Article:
Why don't private practice physicians have more power in healthcare? 

Fourteen physicians and leaders joined Becker's to discuss why physicians don't have more power in healthcare. 

Editor's note: These responses were edited lightly for clarity and length. 

Ernest Braxton, MD. Spine and Neurological Surgery Specialist at Vail-Summit Orthopaedics and Neurosurgery (Vail, Colo.): Private practice physicians often find themselves with limited influence in the healthcare landscape due to several factors. Firstly, healthcare is fragmented, with power dispersed among various stakeholders like insurance companies and large hospital systems. This makes it challenging for individual physicians, especially those in smaller practices, to compete. Additionally, resource constraints hinder their ability to invest in technology or advocacy efforts in Washington, D.C. Regulatory burdens, such as complex billing regulations, also consume valuable time and resources, making it hard for physicians to have the bandwidth to advocate for changes on the horizon. Moreover, their dependence on referral networks and economic pressures from the rising cost of overhead further weaken their influence. Despite these challenges, opportunities exist for physicians to enhance their power through strategic collaboration and advocacy efforts. My primary voice for advocacy are through professional organizations such as the Council of State Neurosurgical Societies and the Colorado Neurosurgical Society.

Adam Bruggeman, MD. Orthopedic Surgeon at Texas Spine Care Center (San Antonio): Private practicing physicians have lost power for a few reasons. The first is the growing trend toward further specialization and subspecialization leading to a disjointed voice when meeting with regulators and legislators as to how to fix healthcare. Hospitals and insurers on the other hand have a unified voice. In addition, the continued consolidation of healthcare companies and practices has led to consolidation of wealth amongst facilities and insurers. Their outsized financial position while diminishing the financial position of physicians has further led to power imbalances.

Kenneth Candido, MD. CEO & President of Chicago Anesthesia Associates. Private practice physicians are becoming more and more rare in American healthcare. This is by design and is not random. Large systems are siphoning off private practice physicians and are buying or consolidating practices exponentially. Those who hold out find a shrinking referral base, as those formerly loyal to them are being compelled to exclusively refer within the system. It is a dirty business and a dirty, underhanded game that administrators are playing to monopolize their business models. Physicians "in the system" are punished if they refer to outside, private practice physicians. They have bonuses cut or undermined or have other sanctions placed upon them. The referral process has been weaponized. The hospital systems have created a monopolized system that demands their own "growth" to the exclusion of any competition in their areas. This monopolization is largely tolerated by the enforcement of noncompete clauses and legal loopholes that in any event do not attract the government oversight, since they are in collusion with the major health systems to eliminate privatization or care and to move rapidly towards socialization of care. The private practitioner, unless they are in plastic surgery or dermatology, are essentially dinosaurs on the road toward extinction. The old mantra of "divide and conquer" has been expertly used by the major healthcare systems to pick off the lone or small group practitioners, and has been extremely lethal and effective.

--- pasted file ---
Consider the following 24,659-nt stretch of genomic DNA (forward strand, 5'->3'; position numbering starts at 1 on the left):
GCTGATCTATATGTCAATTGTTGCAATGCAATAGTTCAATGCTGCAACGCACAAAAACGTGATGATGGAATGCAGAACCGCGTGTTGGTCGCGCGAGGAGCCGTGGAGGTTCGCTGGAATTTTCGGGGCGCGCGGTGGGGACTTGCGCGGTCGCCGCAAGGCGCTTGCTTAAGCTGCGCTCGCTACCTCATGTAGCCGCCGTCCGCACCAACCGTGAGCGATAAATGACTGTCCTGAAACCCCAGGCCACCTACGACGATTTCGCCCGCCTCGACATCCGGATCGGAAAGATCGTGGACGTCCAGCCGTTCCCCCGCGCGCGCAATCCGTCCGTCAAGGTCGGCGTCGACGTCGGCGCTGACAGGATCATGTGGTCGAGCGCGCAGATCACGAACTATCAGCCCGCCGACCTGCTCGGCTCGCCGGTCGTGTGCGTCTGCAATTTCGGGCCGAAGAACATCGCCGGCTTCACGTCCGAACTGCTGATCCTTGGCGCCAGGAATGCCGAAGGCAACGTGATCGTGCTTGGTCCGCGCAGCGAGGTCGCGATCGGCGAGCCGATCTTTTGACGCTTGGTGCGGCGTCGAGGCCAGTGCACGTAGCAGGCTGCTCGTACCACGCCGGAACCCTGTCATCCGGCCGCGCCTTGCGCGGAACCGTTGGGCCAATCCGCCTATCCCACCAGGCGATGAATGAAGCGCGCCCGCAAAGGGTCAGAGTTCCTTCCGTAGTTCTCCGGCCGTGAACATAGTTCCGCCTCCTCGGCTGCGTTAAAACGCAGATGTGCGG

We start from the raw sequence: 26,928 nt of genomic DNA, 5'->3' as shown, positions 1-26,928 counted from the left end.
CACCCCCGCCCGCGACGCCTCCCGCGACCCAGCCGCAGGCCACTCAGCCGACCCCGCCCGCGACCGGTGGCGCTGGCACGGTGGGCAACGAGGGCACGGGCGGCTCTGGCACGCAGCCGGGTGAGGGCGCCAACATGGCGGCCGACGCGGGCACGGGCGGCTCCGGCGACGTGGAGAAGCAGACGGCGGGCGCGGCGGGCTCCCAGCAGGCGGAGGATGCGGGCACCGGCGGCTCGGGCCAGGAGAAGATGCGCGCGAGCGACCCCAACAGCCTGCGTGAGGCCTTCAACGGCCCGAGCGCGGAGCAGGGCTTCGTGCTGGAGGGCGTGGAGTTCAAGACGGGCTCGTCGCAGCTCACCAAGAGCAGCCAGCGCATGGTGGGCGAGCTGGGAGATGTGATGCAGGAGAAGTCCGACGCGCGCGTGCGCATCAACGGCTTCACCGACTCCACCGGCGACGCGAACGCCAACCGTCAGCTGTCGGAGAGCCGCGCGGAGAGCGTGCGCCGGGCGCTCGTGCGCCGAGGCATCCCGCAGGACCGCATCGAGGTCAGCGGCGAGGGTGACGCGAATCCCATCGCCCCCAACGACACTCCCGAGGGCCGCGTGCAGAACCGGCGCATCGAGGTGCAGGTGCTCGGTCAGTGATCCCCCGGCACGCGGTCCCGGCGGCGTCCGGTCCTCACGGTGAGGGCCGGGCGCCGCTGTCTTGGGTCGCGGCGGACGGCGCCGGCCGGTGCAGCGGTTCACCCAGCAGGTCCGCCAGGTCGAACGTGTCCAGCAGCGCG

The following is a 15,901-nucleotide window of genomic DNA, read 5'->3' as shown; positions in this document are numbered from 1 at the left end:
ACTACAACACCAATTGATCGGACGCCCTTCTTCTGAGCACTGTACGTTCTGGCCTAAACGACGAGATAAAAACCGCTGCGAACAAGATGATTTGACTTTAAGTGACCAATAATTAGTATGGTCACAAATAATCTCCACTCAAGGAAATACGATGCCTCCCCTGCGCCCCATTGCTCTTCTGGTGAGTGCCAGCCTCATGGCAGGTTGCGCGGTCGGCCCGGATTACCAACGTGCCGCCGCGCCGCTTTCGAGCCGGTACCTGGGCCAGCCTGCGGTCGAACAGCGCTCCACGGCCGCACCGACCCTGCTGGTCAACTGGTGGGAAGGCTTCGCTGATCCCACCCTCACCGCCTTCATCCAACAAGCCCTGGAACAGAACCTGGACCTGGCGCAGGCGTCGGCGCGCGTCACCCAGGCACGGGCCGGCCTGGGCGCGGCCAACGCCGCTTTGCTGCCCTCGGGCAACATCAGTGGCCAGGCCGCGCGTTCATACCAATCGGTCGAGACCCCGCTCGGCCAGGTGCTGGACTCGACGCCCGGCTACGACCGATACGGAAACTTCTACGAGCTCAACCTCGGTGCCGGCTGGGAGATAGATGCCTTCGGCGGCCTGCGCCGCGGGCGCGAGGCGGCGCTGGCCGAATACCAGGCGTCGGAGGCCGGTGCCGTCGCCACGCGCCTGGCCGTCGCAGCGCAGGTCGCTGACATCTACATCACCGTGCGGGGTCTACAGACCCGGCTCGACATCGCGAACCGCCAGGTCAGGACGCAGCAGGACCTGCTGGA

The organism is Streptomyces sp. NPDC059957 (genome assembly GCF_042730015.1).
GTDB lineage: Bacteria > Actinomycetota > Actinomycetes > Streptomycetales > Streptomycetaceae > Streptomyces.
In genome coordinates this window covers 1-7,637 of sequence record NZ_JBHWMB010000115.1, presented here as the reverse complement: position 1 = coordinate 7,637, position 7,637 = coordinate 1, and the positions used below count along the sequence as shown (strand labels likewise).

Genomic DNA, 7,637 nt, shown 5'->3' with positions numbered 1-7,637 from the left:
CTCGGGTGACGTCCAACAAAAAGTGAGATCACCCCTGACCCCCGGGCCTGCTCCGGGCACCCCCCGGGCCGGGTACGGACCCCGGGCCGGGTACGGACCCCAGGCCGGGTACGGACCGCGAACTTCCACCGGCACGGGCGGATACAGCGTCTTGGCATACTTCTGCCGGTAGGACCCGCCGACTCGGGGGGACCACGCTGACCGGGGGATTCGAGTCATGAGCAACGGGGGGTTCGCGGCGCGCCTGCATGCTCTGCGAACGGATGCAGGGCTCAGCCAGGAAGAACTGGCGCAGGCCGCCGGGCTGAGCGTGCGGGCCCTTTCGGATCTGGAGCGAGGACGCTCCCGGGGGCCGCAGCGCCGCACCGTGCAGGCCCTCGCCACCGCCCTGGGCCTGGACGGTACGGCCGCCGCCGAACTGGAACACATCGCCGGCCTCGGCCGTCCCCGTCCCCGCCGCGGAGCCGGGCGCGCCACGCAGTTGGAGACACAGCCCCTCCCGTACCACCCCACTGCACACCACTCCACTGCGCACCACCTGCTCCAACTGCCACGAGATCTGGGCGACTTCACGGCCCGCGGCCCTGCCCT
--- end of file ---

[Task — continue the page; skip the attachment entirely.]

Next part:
Harel Deutsch, MD. Co-Director of the RUSH Spine Center (Chicago): It's difficult for a solo practitioner or small group to compete against much bigger entities such as health systems and hospitals. Resources for small groups are limited, and we see any increasing share of revenue is derived from facility fees and hospital fees versus doctor fees, which are declining. 

Nitin Khanna, MD. Surgeon at Spine Care Specialists (Munster, Ind.): The challenge is scale. I like to compare surgeons to professional athletes. There are only a select few that can obtain these specialized residencies and then complete a year of rigorous training. This is a high barrier to entry similar to an NBA or NFL player. Professional athletes have been adept at utilizing agents to negotiate their contracts. AAOA and AANS need to combine and do something similar. Our services and skills cannot be taken for granted. In spite of mental health concerns, the system continues to add more and more administrative and cost burdens on clinicians. The airlines, UPS, autoworkers, etc., have all been successful as a group to negotiate in some cases a 40% increase in wages.

Bert Mandelbaun, MD. Professor Department of Orthopaedic Surgery Cedars Sinai (Los Angeles): The business and economic power of our present healthcare system is based on business-to-business relationships. As physicians, we have few leaders as most are focused on patient care. To be more powerful we must develop physicians who can lead their communities, the health system and their patients concurrently.